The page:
“We have to be careful. I think we got it right on PNG but you’ve got to be careful that you’re not playing politics in the lowest common denominator. That’s a challenge, it’s really hard, it’s a really hard policy for someone like me because … my personal experience obviously shapes my views on some of this,” he says.
Dastyari says his parents are party members and support the policy – which is intended to ensure all asylum seekers arriving by boat are processed in PNG and other countries and none settle in Australia, even if found to be refugees. But he concedes that his legal academic sisterAzedeh – who is “amazing” and the “smartest person I know” – is a critic of the scheme.
Dastyari sees a bigger storm brewing over asylum-seekers and says Australia refuses to have a debate about its population targets.
“I think the danger is … for a long time there was a consensus on this debate and when that consensus is broken it’s very hard to repair it,” Dastyari says.
“You have to ask yourself generally, not in an emotive debate, but in a cold, hard-headed debate, do you want to be a big country, do we want to be a big Australia? What are the environmental consequences of that? What are the social policy consequences? How do you attract the most talented people? How do you grow a population, and in doing so how do you create a space, a larger space for those who are in need?
“But you have to be able to have the debate in a sensible [way]. Where is the country going to be in 2020, 2050, 2070? It’s very easy to run a politics of fear,” he says, hinting this debate may be brought to the fore in the increasingly unlikely event of a Labor election win.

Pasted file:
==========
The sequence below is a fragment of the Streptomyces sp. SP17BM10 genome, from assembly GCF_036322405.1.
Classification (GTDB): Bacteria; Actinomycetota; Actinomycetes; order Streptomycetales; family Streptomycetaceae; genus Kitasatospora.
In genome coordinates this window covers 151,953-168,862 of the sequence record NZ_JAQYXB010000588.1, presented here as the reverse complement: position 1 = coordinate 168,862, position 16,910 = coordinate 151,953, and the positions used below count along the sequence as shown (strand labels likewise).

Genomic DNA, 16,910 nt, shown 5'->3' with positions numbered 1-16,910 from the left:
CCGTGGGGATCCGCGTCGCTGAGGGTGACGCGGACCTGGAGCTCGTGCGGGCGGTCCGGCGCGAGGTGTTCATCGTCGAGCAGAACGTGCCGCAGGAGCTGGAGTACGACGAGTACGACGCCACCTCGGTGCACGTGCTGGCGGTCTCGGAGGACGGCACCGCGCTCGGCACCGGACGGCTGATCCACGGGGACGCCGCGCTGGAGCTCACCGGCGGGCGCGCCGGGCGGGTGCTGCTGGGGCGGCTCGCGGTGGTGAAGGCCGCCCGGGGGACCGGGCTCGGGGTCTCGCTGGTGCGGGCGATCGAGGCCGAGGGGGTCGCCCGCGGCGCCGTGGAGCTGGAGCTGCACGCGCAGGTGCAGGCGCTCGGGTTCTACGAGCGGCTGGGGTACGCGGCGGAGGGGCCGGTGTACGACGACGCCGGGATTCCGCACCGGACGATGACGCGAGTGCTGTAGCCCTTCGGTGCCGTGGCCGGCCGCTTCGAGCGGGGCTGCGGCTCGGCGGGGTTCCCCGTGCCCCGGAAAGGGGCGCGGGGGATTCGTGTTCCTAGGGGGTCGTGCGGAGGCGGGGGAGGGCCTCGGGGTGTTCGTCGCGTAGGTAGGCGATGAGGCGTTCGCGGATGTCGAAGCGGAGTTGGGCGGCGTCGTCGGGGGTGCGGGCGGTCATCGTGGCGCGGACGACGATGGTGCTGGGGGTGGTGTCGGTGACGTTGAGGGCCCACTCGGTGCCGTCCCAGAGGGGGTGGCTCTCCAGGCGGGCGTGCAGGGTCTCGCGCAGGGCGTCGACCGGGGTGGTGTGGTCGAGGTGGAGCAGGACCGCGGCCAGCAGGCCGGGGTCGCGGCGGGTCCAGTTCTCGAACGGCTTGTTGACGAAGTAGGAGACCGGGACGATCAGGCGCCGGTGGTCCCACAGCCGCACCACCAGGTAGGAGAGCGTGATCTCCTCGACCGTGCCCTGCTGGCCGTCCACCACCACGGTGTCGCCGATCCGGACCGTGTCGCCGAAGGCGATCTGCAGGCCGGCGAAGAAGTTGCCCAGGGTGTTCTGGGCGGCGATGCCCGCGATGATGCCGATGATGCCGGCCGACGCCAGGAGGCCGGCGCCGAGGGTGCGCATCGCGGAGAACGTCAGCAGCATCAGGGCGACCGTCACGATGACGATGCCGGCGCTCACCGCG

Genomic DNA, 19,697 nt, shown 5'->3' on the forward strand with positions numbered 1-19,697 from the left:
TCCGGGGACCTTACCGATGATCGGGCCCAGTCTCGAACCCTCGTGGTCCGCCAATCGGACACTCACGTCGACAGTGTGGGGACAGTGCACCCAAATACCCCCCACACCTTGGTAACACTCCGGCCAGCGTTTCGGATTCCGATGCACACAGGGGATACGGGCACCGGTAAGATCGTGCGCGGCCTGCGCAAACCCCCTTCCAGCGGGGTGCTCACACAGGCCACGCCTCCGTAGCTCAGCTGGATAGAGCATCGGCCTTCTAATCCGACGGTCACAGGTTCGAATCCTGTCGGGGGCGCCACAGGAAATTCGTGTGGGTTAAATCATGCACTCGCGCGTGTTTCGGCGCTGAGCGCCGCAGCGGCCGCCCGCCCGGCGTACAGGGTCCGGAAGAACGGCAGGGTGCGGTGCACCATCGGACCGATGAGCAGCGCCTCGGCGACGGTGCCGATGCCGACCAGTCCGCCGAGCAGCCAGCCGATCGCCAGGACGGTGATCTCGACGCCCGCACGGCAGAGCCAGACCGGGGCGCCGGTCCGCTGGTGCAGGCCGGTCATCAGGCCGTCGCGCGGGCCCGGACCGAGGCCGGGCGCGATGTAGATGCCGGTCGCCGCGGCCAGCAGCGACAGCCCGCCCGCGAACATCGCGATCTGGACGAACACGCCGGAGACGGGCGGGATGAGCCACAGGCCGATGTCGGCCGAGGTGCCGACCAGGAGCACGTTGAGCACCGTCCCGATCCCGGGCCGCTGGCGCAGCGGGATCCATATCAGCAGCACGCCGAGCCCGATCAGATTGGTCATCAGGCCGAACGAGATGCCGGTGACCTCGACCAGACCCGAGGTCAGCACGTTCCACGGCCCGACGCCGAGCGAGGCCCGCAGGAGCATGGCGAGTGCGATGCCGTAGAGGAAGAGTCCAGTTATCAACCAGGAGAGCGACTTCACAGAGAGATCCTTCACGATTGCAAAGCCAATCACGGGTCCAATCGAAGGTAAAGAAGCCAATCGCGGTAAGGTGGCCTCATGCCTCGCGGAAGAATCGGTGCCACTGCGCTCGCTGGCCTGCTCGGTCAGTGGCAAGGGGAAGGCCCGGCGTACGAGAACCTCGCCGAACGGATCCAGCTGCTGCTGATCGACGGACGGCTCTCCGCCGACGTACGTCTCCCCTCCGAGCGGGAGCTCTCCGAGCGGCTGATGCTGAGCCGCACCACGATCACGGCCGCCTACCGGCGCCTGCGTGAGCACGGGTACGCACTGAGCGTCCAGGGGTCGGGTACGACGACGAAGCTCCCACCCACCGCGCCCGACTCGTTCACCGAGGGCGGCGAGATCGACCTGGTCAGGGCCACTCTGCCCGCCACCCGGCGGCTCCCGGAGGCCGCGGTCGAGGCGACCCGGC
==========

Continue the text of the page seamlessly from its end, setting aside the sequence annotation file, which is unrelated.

With a big Australia inevitably comes the question of migration and the nation’s diverse cultural landscape.
In Sydney alone almost every language in the world is spoken, yet many Australians are lucky to find a single representative in federal parliament who shares their skin colour.
Dastyari uses the dominance of “old white men” in parliament as a further argument in favour of the sweeping reforms to the ALP he has been advocating for years, including US-style primaries.
But he does not believe race-based quotas are the answer to the lack of cultural diversity in the party. Ethnic diversity in parliament will naturally follow when candidates are selected by the whole community, he says.
“Australian politics can’t just be about old white men’s careers. There has to be an injection of energy, there has to be an injection of challenging some of the ideas and frankly one thing I’m keen to see is more ethnic voices in our parliament because our parliament’s not really representative of the ethnic diversity,” he says, adding: “I think that’s starting to change.”
Seen in some quarters as the future of the party, Dastyari embodies the internal conflicts of Labor.
He helped dismantle the party machine, only to be parachuted into the Senate. And while the electorate has been talking about the cost of living for years he is preparing to move on to the next debate – one he is convinced he can win.
“I’m probably a bit out there on some of this stuff. I don’t shy away from the idea of an activist government and I don’t shy away from the idea of a big government,” he says.
“I think there’s a bigger role for government in areas like childcare, aged care and other areas, but I think what we have to do is win that debate. Take environmentalism for example, I would have liked to see that debate in Australia more about making sure that my kids are able to experience something like the Great Barrier Reef and what that means about being part of the fabric of being Australian, than necessarily about numbers and signs and graphs and taxes.
“If we can build a debate, build a narrative around this whole quality of life issue I think we will be in a really strong place.”
By The Guardian